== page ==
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J Rheumatol. 2007 Apr;34(4):754-61. Epub 2007 Feb 15.

High prevalence of serum metabolic alterations in primary Sjögren's syndrome: influence on clinical and immunological expression.

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  • 1Department of Autoimmune Diseases and the Lipid Unit, School of Medicine, University of Barcelona, Institut d'Investigacions BiomEdiques August Pi i Sunyer, Hospital Clínic, Spain.



To analyze the prevalence and clinical significance of associated metabolic alterations [dyslipidemia, diabetes mellitus (DM), and hyperuricemia] in a large series of unselected patients with primary Sjögren's syndrome (SS).


We analyzed 254 consecutive patients with primary SS who had a complete analytical followup study for at least 5 consecutive years. The control group consisted of 254 age and sex-matched patients without systemic autoimmune diseases consecutively followed during the same period in a primary care center.


In comparison with controls, patients with primary SS showed a higher frequency of dyslipidemia (47% vs 33%; p = 0.002), DM (28% vs 18%; p = 0.006), and hyperuricemia (9% vs 4%; p = 0.007). The mean age at SS diagnosis was 10 years greater in patients with DM (p < 0.001) and hyperuricemia (p = 0.009). Hypercholesterolemia was associated with a lower frequency of immunological markers such as anti-Ro/SSA antibodies (p = 0.001), anti-La/SSB antibodies (p = 0.005), low C3 (p = 0.047), and low C4 levels (p = 0.030), while hypertriglyceridemia and DM were associated with a higher prevalence of extraglandular features, especially renal, liver, and vasculitic involvement. A higher prevalence of DM was found in patients treated with corticosteroids (40% vs 19%; p = 0.001).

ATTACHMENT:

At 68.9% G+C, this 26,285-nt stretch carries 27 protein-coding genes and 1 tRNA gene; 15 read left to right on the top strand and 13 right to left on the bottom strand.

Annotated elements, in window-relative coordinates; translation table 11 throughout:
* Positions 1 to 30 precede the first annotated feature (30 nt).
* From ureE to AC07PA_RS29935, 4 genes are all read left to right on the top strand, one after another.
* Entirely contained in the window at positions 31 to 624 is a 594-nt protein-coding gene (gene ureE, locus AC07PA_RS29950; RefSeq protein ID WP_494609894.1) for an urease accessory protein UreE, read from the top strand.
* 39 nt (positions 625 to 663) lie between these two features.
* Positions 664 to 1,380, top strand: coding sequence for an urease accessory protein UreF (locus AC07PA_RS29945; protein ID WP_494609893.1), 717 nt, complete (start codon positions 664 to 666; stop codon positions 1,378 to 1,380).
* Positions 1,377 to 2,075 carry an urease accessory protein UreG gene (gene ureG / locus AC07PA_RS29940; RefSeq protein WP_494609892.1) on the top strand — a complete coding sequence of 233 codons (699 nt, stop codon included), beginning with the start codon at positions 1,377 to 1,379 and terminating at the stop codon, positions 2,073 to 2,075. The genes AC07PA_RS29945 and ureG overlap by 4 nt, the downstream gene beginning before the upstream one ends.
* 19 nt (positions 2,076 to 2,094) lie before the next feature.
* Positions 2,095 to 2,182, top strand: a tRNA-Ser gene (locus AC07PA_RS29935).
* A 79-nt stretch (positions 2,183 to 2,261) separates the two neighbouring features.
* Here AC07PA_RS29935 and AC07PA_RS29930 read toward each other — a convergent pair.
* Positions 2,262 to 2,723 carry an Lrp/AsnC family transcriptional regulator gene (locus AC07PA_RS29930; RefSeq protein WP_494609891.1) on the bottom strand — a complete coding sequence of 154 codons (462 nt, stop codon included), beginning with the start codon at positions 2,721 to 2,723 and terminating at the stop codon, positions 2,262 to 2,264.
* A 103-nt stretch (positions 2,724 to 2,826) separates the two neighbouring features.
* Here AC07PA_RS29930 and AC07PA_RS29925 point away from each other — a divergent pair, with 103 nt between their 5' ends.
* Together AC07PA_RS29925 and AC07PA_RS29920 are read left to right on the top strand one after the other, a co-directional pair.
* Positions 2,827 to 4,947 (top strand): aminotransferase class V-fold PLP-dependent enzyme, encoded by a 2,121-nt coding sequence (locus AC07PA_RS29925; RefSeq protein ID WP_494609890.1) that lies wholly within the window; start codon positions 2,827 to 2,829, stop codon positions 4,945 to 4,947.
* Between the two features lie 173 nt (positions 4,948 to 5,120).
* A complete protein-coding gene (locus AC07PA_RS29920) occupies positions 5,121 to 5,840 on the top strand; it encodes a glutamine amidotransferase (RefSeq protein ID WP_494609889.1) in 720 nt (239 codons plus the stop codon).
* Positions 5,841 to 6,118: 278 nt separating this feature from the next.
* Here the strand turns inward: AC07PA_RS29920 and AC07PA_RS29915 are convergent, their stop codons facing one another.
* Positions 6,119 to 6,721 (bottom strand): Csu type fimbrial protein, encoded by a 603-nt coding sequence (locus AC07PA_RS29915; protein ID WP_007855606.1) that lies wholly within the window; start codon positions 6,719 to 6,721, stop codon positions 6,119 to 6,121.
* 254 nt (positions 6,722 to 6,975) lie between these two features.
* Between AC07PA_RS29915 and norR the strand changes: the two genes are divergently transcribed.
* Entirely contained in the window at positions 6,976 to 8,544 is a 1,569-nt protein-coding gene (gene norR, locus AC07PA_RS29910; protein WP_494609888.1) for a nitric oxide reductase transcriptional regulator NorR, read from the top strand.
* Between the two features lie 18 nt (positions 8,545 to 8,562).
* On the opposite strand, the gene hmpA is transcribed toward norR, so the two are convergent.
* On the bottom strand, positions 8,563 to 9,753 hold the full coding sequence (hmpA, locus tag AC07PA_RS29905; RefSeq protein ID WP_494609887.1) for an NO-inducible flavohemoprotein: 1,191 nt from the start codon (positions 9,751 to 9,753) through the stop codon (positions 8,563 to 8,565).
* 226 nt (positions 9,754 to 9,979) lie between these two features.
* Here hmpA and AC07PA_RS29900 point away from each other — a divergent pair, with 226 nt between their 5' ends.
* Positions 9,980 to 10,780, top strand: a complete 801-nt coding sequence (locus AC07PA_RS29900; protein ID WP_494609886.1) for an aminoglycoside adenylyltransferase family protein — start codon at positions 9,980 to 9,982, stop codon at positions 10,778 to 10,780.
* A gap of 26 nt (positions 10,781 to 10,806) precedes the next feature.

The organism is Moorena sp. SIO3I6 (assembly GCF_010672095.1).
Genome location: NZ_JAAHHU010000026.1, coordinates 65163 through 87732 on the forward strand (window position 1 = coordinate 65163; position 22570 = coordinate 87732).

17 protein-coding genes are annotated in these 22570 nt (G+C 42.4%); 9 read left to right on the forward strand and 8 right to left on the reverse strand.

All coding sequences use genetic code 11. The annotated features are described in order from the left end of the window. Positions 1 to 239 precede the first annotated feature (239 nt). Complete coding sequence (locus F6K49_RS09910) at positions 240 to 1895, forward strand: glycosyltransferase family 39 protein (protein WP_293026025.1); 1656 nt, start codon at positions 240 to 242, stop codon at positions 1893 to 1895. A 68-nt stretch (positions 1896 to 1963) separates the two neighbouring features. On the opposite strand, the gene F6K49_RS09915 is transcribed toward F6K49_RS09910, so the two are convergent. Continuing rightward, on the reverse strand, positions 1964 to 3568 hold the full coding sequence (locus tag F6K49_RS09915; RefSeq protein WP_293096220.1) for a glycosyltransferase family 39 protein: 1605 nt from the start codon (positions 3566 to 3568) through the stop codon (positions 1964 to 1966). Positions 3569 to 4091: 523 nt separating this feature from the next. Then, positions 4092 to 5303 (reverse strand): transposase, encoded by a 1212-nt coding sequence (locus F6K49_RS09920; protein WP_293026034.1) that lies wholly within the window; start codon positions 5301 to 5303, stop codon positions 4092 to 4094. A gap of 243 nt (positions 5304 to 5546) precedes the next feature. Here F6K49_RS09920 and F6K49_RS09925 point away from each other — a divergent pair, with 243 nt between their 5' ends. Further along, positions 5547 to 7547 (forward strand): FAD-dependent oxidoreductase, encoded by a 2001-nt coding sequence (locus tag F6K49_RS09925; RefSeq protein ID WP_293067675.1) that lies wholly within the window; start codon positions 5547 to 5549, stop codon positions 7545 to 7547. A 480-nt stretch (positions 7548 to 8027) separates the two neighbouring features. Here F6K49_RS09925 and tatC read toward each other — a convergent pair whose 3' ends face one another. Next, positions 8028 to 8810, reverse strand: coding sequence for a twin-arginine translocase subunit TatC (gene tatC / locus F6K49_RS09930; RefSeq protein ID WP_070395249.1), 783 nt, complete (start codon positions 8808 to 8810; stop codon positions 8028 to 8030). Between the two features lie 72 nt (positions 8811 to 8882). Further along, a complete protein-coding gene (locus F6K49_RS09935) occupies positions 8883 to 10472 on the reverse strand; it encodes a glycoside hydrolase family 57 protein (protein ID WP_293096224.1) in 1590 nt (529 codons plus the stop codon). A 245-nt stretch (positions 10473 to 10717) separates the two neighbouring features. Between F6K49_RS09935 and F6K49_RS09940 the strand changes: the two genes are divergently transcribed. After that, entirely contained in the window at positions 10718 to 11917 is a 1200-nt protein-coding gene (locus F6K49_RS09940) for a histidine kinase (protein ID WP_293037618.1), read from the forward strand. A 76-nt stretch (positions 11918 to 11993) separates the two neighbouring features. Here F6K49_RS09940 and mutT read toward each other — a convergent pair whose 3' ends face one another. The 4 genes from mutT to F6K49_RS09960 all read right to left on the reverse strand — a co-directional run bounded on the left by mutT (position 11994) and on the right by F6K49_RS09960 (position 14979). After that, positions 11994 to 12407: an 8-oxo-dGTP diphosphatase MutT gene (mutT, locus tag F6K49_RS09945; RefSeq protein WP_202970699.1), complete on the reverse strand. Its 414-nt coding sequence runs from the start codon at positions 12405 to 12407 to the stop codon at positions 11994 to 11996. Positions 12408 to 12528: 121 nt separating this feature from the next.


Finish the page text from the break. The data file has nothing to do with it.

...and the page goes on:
Patients with primary SS showed a higher prevalence of associated dyslipidemia, DM, and hyperuricemia in comparison with an age and sex-matched control group. Metabolic alterations were associated with a differentiated pattern of clinical and immunological SS expression, but not with SS-related therapies (except for the higher frequency of DM observed in patients treated with corticosteroids).

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